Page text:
Today is the 50th anniversary of the historic “I have a dream” speech, and Constitution Daily has complied this list of fun, little-known facts about the event.
1. The event was officially titled the “March on Washington for Jobs and Freedom.” Two months prior, on June 11, President Kennedy had called for more civil rights in a nationally televised speech, and NAACP leader Medgar Evers was assassinated.
2. Though proposed before the speech and assassination, those events were the catalyst for the March.
3. Not all activists supported the March. Malcolm X and Strom Thurmond were two of the most prominent objectors and not all the organizers agreed on the issues.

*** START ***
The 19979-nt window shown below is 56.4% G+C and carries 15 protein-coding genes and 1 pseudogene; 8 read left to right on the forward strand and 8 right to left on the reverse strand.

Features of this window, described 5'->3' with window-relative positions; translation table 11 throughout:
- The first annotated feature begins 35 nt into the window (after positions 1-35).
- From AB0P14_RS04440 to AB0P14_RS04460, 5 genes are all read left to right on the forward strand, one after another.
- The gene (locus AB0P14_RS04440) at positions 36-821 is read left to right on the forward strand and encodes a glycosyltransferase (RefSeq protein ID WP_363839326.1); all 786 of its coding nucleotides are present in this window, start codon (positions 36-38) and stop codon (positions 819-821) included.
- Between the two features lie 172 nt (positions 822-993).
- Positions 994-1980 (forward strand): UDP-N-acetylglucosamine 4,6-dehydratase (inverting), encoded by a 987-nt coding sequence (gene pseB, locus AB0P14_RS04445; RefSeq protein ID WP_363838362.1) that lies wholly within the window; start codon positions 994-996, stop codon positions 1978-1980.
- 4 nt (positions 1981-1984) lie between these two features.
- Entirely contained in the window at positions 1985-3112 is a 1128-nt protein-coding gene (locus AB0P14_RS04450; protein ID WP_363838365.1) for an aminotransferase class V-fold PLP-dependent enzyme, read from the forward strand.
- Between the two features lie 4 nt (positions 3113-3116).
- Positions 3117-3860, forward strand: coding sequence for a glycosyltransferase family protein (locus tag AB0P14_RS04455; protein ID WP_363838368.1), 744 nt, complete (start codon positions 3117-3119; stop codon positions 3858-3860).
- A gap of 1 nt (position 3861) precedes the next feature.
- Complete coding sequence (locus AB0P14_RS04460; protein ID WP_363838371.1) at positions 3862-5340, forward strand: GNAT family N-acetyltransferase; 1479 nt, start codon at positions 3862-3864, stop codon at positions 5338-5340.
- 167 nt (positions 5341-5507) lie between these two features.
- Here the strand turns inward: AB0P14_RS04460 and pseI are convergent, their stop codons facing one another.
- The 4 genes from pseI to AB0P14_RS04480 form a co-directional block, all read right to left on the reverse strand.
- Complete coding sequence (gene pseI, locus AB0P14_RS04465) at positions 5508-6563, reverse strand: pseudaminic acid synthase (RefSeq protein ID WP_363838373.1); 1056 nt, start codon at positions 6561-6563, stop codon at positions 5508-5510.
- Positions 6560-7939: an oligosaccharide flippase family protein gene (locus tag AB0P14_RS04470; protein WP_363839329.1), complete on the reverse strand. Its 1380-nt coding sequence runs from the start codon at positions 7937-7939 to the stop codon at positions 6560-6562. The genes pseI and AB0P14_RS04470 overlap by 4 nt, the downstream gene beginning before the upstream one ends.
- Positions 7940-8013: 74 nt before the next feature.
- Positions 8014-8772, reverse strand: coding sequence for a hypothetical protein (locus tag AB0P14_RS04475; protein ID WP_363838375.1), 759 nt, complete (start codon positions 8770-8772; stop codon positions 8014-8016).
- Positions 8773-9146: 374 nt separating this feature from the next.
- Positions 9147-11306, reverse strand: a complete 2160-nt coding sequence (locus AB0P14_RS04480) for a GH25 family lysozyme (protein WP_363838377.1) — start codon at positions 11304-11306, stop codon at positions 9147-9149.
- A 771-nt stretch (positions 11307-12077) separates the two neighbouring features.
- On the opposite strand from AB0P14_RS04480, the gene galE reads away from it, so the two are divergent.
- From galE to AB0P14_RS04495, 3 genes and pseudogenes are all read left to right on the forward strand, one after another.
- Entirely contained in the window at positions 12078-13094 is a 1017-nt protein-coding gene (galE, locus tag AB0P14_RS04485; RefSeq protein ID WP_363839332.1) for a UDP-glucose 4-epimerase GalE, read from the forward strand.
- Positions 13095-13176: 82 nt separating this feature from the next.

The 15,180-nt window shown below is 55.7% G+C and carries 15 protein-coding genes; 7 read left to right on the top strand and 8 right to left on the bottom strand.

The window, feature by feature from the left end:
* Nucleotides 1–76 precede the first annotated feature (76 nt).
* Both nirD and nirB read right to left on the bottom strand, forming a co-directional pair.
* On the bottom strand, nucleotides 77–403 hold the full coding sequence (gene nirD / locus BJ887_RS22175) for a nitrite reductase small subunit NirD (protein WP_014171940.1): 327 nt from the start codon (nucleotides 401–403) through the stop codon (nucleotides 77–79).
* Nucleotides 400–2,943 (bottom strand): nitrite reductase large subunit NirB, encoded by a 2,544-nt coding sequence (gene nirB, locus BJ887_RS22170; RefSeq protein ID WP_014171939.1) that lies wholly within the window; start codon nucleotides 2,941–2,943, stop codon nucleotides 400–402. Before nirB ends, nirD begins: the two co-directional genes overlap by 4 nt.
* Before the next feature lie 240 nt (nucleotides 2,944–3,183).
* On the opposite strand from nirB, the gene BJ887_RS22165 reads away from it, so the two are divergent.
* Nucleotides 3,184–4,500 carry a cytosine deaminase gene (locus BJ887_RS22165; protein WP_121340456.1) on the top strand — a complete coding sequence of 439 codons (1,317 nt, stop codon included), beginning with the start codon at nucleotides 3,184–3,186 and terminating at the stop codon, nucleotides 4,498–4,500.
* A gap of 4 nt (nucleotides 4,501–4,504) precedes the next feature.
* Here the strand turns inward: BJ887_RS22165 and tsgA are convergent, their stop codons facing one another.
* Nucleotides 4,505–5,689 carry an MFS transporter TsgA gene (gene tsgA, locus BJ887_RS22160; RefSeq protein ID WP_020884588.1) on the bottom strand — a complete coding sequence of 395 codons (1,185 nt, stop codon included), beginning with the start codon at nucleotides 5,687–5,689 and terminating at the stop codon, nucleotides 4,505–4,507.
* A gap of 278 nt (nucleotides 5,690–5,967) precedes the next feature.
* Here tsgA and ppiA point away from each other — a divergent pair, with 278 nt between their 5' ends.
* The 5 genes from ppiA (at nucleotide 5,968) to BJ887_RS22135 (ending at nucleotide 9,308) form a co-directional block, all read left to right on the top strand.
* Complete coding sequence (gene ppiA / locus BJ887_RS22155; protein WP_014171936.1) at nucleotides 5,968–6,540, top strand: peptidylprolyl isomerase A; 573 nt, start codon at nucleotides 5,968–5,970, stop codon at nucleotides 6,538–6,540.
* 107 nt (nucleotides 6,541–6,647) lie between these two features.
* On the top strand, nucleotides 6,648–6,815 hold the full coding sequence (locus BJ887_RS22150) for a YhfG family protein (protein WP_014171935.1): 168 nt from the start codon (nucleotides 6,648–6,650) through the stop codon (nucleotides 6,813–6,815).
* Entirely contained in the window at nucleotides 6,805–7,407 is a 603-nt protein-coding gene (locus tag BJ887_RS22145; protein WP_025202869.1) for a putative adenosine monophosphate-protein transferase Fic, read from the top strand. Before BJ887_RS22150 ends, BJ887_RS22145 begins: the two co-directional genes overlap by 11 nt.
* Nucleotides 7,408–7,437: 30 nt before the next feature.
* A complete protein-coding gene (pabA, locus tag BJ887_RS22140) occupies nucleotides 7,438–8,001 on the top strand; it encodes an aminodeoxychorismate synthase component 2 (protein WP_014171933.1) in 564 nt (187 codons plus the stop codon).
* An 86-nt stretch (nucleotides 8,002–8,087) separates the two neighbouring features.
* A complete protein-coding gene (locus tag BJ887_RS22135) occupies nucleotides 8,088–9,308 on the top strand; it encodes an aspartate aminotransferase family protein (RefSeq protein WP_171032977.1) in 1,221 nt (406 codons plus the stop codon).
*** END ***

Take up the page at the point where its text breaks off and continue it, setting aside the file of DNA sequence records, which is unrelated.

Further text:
4. It was not the first civil rights march planned for Washington. In 1941, a march was organized to demand desegregation in the military, but President Roosevelt signed Executive Order 8802, banning “discrimination in the federal government and defense industries.” This halted the planned march, which may have included 100,000 people.
5. The sound system for the event was sabatoged right before it began and people almost did not hear Dr. King’s speech. Luckily, Attorney General Robert Kennedy “enlisted the Army Corps of Engineers to fix the system.”
Check out Constitution Daily for more facts.